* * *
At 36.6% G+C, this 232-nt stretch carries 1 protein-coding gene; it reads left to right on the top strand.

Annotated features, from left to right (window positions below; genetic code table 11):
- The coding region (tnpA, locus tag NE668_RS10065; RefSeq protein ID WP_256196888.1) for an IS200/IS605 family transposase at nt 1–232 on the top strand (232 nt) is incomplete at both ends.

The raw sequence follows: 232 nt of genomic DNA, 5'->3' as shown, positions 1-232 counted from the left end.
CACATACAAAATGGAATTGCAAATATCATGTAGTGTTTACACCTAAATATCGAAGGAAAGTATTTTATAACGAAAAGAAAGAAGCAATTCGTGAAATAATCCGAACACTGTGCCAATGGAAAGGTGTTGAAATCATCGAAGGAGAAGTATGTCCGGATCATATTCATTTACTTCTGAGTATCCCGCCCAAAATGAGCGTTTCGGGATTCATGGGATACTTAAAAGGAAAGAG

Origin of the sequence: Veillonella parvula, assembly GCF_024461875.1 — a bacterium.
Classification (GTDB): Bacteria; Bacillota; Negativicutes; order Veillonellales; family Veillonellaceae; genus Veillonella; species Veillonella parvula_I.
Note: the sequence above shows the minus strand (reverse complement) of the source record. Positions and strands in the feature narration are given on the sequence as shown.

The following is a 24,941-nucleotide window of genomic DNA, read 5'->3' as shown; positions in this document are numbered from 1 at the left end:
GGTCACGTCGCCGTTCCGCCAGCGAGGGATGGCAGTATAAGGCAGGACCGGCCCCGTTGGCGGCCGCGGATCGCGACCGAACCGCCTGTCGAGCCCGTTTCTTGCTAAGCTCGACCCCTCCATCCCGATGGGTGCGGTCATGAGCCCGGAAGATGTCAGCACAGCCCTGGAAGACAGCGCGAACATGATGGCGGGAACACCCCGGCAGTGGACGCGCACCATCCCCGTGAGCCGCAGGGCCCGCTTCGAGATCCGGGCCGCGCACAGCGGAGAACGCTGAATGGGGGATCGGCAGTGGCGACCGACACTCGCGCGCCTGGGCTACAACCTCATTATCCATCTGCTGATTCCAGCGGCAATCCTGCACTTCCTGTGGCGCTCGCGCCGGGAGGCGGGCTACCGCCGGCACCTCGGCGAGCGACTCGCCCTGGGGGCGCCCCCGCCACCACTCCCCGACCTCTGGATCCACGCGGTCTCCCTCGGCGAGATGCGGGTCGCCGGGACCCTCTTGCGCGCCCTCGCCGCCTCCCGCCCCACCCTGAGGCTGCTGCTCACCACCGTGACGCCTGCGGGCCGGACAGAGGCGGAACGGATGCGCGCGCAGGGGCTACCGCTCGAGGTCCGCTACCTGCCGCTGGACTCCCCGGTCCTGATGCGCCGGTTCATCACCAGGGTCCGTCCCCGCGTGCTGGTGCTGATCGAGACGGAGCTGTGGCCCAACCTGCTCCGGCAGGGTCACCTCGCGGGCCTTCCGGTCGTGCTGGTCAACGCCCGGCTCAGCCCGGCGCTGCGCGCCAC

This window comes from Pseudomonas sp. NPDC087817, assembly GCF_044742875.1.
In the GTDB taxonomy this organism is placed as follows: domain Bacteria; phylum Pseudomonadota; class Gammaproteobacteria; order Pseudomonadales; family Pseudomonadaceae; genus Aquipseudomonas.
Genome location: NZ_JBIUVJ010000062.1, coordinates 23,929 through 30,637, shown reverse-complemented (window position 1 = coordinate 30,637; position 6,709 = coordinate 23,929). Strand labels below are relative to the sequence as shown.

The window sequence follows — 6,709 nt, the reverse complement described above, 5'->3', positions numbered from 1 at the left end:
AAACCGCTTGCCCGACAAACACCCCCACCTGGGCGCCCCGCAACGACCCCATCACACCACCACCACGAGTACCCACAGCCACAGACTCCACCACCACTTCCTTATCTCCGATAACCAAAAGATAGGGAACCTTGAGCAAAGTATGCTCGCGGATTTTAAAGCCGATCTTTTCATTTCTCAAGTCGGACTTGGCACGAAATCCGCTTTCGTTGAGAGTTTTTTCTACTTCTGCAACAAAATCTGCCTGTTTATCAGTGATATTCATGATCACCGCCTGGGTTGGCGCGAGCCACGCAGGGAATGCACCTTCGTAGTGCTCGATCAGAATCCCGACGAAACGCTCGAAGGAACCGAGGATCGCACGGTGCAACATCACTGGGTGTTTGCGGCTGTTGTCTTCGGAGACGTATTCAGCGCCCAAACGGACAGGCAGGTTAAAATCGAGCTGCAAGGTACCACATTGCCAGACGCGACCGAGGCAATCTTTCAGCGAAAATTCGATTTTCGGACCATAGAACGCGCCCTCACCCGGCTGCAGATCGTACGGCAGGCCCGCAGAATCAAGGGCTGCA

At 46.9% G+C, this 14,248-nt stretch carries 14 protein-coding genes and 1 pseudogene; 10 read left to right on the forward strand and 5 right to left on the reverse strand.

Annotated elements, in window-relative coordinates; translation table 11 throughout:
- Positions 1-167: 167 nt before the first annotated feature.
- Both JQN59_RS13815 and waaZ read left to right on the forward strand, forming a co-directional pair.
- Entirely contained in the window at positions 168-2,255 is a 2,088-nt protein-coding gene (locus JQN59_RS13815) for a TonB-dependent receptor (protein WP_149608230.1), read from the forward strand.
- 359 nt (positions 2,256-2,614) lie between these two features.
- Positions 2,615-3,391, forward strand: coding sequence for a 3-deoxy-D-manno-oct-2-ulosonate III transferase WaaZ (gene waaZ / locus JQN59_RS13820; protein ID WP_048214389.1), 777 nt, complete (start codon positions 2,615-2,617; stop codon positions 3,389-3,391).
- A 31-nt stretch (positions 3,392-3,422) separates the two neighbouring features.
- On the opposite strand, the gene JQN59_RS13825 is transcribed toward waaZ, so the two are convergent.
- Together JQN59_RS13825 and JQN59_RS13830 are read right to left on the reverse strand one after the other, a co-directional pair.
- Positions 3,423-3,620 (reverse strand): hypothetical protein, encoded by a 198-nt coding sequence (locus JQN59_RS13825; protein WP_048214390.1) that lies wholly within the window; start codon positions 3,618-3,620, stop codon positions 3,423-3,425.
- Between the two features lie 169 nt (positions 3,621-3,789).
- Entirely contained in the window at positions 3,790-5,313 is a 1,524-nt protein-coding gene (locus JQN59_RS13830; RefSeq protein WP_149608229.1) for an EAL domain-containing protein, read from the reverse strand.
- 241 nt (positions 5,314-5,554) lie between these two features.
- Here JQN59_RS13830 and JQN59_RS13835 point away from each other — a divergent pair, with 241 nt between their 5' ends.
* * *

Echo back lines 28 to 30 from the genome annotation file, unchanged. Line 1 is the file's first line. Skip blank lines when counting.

- Entirely contained in the window at positions 3,790-5,313 is a 1,524-nt protein-coding gene (locus JQN59_RS13830; RefSeq protein WP_149608229.1) for an EAL domain-containing protein, read from the reverse strand.
- 241 nt (positions 5,314-5,554) lie between these two features.
- Here JQN59_RS13830 and JQN59_RS13835 point away from each other — a divergent pair, with 241 nt between their 5' ends.